Keeping Resources in Cycle

Learn more about Liberty High’s recycling program.


Abby Fowler, Copy Editor

The United States has a problem with waste. Despite being home to only 4% of the planet’s population, we produce 30% of the world’s total trash. And according to an estimate by the Environmental Protection Agency (EPA), although 75% of our trash can be recycled or composted, only about 34% of it is.

Solving the waste problem starts at a local level. US cities with 50-80% recycling rates like Portland, San Francisco, Los Angeles, and Seattle only maintain these rates because of active citizen participation and a good recycling program.

Liberty High’s recycling program is run by the special education department. Almost every Liberty High classroom is equipped with cardboard boxes to collect paper, aluminum cans, and plastic recycling. These materials are then collected and disposed of by students in the special education department.

“We try to go every day, but some days there [are] hitches in the road [and] we don’t get out,” said Kim Cranston, special education teacher, “but we try to hit every room at least once a week.”

The students are graded on their independence, focus, and teamwork while completing this task.

“I’ve got one kid that could recycle all day and be a very happy camper,” said Cranston. “Some like it more than others, some like different aspects of the job.”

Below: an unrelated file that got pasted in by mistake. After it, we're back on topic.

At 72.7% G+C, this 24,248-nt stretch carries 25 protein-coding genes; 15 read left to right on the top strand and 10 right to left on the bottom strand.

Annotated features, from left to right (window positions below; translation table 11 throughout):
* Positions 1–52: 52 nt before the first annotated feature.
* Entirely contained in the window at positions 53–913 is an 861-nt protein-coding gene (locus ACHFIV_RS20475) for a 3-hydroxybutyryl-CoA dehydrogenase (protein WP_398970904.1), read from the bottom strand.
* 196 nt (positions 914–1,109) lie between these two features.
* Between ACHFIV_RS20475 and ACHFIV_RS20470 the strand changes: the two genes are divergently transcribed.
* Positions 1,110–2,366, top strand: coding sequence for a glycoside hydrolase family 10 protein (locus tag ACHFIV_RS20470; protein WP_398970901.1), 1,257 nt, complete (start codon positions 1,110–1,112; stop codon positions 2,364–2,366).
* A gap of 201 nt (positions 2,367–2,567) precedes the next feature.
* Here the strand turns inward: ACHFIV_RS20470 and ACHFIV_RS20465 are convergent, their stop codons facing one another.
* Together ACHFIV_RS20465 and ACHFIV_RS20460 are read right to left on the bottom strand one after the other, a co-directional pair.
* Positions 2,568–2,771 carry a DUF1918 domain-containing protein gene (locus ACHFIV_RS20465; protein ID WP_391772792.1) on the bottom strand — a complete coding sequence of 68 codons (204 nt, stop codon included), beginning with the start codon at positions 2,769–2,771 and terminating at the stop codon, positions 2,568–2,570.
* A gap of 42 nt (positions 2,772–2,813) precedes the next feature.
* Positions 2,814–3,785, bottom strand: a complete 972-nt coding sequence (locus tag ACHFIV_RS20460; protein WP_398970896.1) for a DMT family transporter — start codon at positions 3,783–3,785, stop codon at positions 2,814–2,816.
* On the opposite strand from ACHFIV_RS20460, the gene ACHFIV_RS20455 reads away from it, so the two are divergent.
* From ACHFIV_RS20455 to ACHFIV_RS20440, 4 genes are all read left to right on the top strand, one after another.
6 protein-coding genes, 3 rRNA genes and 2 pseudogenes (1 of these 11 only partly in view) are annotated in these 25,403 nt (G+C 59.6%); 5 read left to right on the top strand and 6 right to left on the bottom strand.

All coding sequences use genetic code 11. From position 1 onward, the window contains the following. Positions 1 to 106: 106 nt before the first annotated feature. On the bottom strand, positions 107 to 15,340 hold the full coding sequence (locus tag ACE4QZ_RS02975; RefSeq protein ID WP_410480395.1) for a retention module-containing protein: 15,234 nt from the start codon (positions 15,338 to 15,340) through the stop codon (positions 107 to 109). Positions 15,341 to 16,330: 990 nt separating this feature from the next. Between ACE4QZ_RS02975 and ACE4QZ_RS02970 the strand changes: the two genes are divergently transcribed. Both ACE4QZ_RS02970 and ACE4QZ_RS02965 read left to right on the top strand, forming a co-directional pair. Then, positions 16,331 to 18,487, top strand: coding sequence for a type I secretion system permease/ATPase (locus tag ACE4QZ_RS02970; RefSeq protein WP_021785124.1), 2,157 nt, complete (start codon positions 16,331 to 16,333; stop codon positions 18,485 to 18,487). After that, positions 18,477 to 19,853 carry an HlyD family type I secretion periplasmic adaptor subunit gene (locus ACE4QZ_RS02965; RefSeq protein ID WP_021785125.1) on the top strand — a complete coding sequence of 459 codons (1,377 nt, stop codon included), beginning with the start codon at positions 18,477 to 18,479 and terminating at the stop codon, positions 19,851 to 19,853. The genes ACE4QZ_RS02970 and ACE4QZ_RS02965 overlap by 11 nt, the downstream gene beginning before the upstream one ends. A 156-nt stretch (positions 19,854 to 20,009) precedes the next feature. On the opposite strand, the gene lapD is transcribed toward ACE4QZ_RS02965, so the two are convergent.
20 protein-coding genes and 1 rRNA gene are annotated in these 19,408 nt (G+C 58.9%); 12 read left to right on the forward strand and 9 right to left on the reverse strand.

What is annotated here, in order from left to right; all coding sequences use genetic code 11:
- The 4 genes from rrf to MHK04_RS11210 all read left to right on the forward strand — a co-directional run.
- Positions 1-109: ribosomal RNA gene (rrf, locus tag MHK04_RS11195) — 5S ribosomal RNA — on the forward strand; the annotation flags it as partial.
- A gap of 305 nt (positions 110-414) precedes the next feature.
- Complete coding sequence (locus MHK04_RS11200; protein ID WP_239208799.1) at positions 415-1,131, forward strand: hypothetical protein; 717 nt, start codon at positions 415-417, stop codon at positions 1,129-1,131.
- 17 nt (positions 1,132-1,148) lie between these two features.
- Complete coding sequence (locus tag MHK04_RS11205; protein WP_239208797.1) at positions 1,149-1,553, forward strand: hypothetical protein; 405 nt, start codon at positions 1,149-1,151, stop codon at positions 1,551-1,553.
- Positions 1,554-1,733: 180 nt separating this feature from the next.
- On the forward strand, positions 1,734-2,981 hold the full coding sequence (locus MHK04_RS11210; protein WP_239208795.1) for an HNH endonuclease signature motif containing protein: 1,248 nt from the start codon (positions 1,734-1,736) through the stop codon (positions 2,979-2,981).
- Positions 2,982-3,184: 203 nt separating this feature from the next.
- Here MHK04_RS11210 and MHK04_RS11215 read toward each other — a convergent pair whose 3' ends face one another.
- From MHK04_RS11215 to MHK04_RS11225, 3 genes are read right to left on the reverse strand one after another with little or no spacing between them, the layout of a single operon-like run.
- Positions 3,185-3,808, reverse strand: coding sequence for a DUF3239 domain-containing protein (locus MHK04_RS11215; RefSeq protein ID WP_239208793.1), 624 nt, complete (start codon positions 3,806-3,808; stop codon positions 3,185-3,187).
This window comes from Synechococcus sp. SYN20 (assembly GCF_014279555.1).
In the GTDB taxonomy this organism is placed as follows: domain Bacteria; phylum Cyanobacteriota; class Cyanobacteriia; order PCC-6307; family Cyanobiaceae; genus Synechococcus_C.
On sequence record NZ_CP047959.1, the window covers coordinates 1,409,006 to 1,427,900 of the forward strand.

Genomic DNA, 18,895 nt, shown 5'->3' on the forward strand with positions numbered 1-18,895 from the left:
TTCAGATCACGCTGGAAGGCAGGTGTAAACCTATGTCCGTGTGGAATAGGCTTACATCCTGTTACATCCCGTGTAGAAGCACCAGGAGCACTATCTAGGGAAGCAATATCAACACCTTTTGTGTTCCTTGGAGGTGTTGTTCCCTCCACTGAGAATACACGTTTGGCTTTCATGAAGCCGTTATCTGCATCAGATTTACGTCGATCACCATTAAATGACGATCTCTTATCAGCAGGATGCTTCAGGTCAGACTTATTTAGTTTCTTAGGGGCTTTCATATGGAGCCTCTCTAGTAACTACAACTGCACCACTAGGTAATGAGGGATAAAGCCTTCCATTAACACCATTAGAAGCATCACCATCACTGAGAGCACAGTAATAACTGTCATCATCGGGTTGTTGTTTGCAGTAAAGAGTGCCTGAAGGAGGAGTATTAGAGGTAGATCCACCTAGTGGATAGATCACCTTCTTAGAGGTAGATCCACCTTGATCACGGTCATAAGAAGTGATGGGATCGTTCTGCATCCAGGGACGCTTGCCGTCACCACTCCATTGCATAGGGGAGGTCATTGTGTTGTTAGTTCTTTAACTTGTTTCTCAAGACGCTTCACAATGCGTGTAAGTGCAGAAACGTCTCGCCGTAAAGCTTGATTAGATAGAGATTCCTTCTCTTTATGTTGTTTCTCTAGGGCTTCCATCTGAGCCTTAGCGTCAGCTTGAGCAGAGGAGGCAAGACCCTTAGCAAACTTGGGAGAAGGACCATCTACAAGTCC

After collecting the recycling, the students recycle the paper in a bin behind the school. The remaining cans and plastic bottles are sorted before being taken to multiple recycling centers in the community.

Completing this task benefits the students by teaching them job skills and independence. It is also a catalyst for them to interact with other teachers and students in the building.

The job comes with monetary benefits as well, as recycling some types of bottles and cans generates income. This money goes to the special education program and is spent on snacks and out-of-classroom activities.

“We’ve used [the money] to take them out into the community to practice eating in restaurants,” said Cranston. “In class, we went through [the] menu and ordering and how you should sit and act at the restaurant, and then we went and did it. The kids helped pick out the kind of pizzas we were going to get.”

Although the recycling program is working well, there is still room for improvement.

“We’ve had a few incidences where we’ve gotten things in the recycling that shouldn’t have been there or we get bottles with liquid still in them,” said Cranston.

Recycling cans and bottles that still contain liquid contaminates the material integrity of other recycled goods, making the items non-recyclable and likely to end up in landfills. On a smaller scale, liquids may also dirty the cardboard boxes that are currently being used as recycling bins.

“I think if every teacher had two buckets rather than two boxes, that would help. Boxes end up waste because they get dirty and they have to be interchanged,” said Cranston.

All in all, it takes effort from everyone, even on a small scale, to keep the planet clean.

“From the amount [of recycling] that we get, I think [students and staff] are doing a great job recycling,” said Cranston. “There [are] days we can’t even finish a hall before we’re full.”

Reducing Waste by Abigail Fowler[/infographic]

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